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ENDA: essential step toward ending LGBT discrimination

Published: Tuesday, September 24, 2013

Updated: Wednesday, September 25, 2013 17:09

You can’t be fired because of your race or religion, even your chosen political beliefs are not sufficient grounds for a pink slip. But apparently your sexual orientation and gender identity are.

Throughout most of our nation, it is perfectly legal for an employer to fire someone strictly because he or she is homosexual or transgender. There would be no court case to follow the termination, no discussion of discrimination or settlement in a court of law. It would stand as admissible bigotry.

Fortunately, in Allegheny County there are laws to protect the lesbian, gay, bisexual and transgender (LGBT) members of the workforce from discrimination, but who knows where we’ll end up after graduation? Not all citizens are free to travel their own country and work safely in any state they please.

The Employment Non-Discrimination Act (ENDA) would correct this sad state of affairs, and its supporters have been looking to do so for almost forty years.

Non-discrimination legislation for homosexuals was first introduced to Congress in 1974. In 1994, ENDA made its first appearance as a bill that extended workplace protection to homosexual and transgender employees. Since then, every Congress has voted on ENDA except for the 109th. This past June, a committee finally passed ENDA to be voted on by the Senate.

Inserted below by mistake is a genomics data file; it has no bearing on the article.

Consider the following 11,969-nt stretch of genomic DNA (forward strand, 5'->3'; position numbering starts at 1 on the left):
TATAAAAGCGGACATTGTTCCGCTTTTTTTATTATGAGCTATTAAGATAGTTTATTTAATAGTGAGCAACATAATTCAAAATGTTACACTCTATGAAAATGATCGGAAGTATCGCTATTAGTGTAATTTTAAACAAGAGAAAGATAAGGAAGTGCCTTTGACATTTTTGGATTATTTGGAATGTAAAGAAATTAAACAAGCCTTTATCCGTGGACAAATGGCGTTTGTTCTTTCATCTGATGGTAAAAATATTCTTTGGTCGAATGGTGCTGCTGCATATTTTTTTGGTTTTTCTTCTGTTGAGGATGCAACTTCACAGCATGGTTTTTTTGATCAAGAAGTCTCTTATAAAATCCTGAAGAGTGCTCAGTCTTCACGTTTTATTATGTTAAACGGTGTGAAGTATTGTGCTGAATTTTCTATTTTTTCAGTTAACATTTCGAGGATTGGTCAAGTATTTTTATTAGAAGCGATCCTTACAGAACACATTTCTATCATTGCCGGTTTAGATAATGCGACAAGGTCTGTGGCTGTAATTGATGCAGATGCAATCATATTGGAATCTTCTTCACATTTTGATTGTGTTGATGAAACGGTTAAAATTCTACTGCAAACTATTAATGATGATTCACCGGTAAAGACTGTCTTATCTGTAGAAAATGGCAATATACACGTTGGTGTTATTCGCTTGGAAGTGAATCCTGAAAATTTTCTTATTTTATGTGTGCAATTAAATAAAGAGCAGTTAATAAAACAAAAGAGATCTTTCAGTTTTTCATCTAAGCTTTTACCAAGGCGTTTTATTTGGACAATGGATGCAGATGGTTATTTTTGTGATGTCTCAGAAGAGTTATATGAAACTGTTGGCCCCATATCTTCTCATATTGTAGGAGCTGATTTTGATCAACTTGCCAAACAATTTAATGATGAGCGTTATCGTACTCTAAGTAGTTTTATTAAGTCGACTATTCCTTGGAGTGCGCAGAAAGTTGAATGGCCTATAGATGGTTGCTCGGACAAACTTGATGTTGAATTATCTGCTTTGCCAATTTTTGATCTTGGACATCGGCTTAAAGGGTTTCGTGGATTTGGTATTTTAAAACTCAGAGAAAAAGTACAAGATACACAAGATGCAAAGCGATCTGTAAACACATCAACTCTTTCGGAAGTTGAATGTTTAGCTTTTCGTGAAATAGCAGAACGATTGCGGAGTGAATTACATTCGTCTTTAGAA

It’s a huge step in the LGBT Civil Rights movement, but as I celebrate and look forward to the path ahead, certain awareness keeps me from fully relishing in our success. This is not enough for the community to move forward as equals.  

It is sad that it’s considered progress that our representatives are finally getting around to looking at other human beings as equal. How can we call this an honest victory when this shouldn’t even be an issue requiring federal legislation, let alone legislation that took four decades to be acknowledged?

In Pennsylvania, the state Senate and House are not able to vote on pending statewide non-discrimination bills. State Rep. Daryl Metcalfe (R) chairs the House Government Committee and is currently holding House Bill 300 and Senate Bill 300 hostage.

It speaks to our societal progression, and it’s not saying anything good. Citizens – humans – require protection from discrimination in their own nation. They do not feel safe in their employment that they work hard for, that they require to earn a living. Americans are living in fear of losing their jobs based on whom they love and it has taken us as a nation almost 40 years to do anything about it.

It took me over a decade to come out as a member of the LGBT community because of this kind of slow societal adaptation. I hid myself because there is not equality and acceptance for all in America, because there is a civil rights movement happening beneath Americans’ feet and we’re not even hearing about it.

We seem to forget that Congress represents us, that we can contact senators like Pat Toomey and let them know what legislation we support. There are organizations such as The Human Rights Campaign and Americans for Workplace Equality working for LGBT rights and seeking active volunteers. We have the opportunity to decide where we go from here.

Now I stand as an awkward adult in the generation that wields the future trying to spread the word that Americans’ unalienable rights are still being violated in the year 2013, and we have the power to change that before 2053 rolls around.

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